I was diagnosed with type 2 diabetes in 1986. The standard at the time was 2 consecutive fasting blood sugars ≥ 140mg/dl. The standard today is ≥126mg/dl, so I had probably been diabetic for many years. I weighed 300 pounds at that point, up from 250 in 1974. So my doctor told me to lose weight. He also began to treat me with a sulfonylurea, an oral antidiabetic medication that called upon my pancreas to produce more insulin whenever it was presented with simple sugars and other carbohydrates that I had eaten.
I tried many times to lose weight on the “balanced, calorie restricted” diet recommended by my doctor and his staff nutritionist, a registered dietitian (RD). I was always hungry. And from time to time when I did lose weight, I always gained it back. Over the years I continued to gain weight, and my diabetes worsened. In the mid 1990s, after I was “maxed out” on the sulfonylurea (glyburide), my doctor prescribed metformin, a new medication (in the U.S.). In a few more years I was maxed out on that drug too, and my doctor started me on a third class of oral diabetes medication. Soon, I feared, I was going to be injecting insulin directly into my veins.
By August 2002, I was the heaviest I had ever been. In fact, for several previous appointments I had been too heavy to be weighed on my doctor’s office scale. So before my next appointment, I weighed myself (with permission) at the Fulton Fish Market. The commercial scale told me the truth: 375 pounds. That was really scary. When I walked into the doctor’s office later that day, I was motivated to lose weight.
“Have I got a diet for you!” my doctor said as he greeted me from the nurse’s station in the lobby of his office. Serendipity had created a moment where my doctor had a specific recommendation for me, and I was totally receptive to his suggestion. He told me that he had personally tried a diet that he had read about in The New York Times! It was the July 7th Sunday magazine cover story, “What If It's All Been a Big Fat Lie?” by Gary Taubes, an award-winning science writer. This was a ground breaking story that was to change countless lives.
Both my doctor and I were interested in this diet because we both wanted me to lose weight – a lot of weight. But as my doctor walked me down the hall to schedule my next appointment, he put his hand on my shoulder and said, “Dan, this may help your diabetes too.” Boy was that an understatement!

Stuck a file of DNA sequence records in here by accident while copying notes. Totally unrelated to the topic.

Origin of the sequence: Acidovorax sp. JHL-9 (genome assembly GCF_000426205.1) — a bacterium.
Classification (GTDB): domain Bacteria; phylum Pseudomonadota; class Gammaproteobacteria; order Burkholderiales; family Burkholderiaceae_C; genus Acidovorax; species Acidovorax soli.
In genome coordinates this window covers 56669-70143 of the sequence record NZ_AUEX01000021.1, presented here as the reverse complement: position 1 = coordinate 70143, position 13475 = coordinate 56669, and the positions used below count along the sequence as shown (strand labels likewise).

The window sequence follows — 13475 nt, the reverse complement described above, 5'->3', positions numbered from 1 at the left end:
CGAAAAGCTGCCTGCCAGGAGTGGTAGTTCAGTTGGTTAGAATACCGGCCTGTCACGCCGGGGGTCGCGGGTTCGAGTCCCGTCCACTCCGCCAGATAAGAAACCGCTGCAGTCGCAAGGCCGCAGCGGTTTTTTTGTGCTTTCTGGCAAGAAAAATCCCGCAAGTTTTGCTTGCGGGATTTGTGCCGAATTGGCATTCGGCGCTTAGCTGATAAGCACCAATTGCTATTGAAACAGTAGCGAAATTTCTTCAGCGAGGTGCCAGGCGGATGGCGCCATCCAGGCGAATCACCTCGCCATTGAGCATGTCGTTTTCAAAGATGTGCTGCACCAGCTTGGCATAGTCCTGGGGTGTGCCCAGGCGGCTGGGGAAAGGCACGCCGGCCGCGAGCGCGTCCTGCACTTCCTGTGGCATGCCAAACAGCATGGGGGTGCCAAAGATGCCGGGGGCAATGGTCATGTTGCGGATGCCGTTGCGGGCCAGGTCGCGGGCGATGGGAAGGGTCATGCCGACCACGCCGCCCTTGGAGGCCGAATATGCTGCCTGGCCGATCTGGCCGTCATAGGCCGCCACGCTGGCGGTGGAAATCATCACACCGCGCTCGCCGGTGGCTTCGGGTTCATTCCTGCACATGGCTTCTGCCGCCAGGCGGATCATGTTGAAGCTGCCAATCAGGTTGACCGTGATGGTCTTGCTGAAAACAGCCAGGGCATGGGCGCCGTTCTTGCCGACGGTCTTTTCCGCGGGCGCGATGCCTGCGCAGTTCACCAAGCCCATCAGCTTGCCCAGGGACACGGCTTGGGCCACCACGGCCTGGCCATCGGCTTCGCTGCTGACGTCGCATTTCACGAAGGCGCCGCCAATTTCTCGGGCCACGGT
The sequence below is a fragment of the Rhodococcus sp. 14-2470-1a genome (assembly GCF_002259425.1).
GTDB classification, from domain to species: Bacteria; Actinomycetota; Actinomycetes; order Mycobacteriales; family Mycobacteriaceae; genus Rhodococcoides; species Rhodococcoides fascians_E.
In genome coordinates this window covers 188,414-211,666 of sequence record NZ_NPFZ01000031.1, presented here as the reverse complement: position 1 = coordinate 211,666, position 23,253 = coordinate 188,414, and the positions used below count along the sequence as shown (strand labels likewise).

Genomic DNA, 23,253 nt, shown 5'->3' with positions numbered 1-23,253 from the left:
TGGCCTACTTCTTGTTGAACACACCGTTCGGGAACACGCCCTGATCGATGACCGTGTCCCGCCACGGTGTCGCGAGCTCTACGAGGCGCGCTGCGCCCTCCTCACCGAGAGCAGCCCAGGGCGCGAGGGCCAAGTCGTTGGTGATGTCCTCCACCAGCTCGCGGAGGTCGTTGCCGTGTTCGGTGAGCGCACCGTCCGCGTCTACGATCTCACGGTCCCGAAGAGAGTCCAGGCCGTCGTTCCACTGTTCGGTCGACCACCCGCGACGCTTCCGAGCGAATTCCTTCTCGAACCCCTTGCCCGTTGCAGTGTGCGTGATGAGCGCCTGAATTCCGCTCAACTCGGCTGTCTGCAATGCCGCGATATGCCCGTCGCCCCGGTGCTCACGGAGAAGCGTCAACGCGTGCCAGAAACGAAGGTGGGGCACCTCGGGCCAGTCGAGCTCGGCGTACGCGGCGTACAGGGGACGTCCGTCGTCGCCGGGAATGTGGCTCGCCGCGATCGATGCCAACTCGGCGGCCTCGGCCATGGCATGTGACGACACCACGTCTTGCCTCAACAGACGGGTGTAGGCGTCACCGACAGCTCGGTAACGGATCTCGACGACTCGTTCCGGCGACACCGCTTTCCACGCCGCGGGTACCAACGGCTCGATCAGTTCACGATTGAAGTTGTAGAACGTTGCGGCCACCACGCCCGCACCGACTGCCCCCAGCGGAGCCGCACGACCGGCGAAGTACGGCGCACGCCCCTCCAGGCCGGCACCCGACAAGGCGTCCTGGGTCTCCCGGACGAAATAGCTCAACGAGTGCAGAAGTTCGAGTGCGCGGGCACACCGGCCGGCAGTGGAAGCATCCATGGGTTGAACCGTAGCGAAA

The first day on this new diet, in the late afternoon, I experienced a “hypo” or hypoglycemic episode – a low blood sugar with “sweats.” I knew something was wrong so I tested my blood and then went to the news stand in the lobby and bought a candy bar. I then called my doctor, and he told me to stop taking the 3rd oral medication. But the next afternoon I had another hypo. I ate another candy bar and called the doctor again. This time he said to cut the other 2 oral meds in half, and the next day, when the scene repeated itself, to cut them in half again. In only a few days of strictly following this diet I was taking just 1/9th the meds as before.
On this diet, as is manifest, I didn’t need to take all these antidiabetic medications. And in time I was able – correction, I had to eliminate the sulfonylurea completely to avoid hypos. And all this happened before I lost weight. Of course, I did lose a lot of weight on this diet (170 pounds at my lowest), but more importantly my type 2 diabetes went into remissionso long as I continued to stay on this diet. I’m not “cured.” I never will be, but neither is my Type 2 Diabetes still “a progressive disease.” It is, quite simply, A DIETARY DISEASE.
* My lipid profile also improved dramatically: My HDL more than doubled and my triglycerides dropped by 2/3rds. My ratios (TC/HDL and TG/HDL) are now stellar, and my inflammation markers have plummeted. My blood pressure, of course, also improved (on the same meds). And my type 2 diabetes is in total remission!

Sunday, December 6, 2015

The Nutrition Debate #306: My New Manifesto: “Type 2 Diabetes, a Dietary Disease”

You may have noticed I took some time off for R & R.  The 305 archived columns, however, saw frequent visits.
The hiatus gave me an opportunity for introspection. It enabled me to re-examine my purposes and the best methods of achieving them. As my visitors know, I d­­o this for eleemosynary purposes. I have no pecuniary interest: no advertising, no dietary supplements to sell, no book to promote; there’s nothing in it for me. I do this, with the help of a great volunteer editor, for purely educational purposes.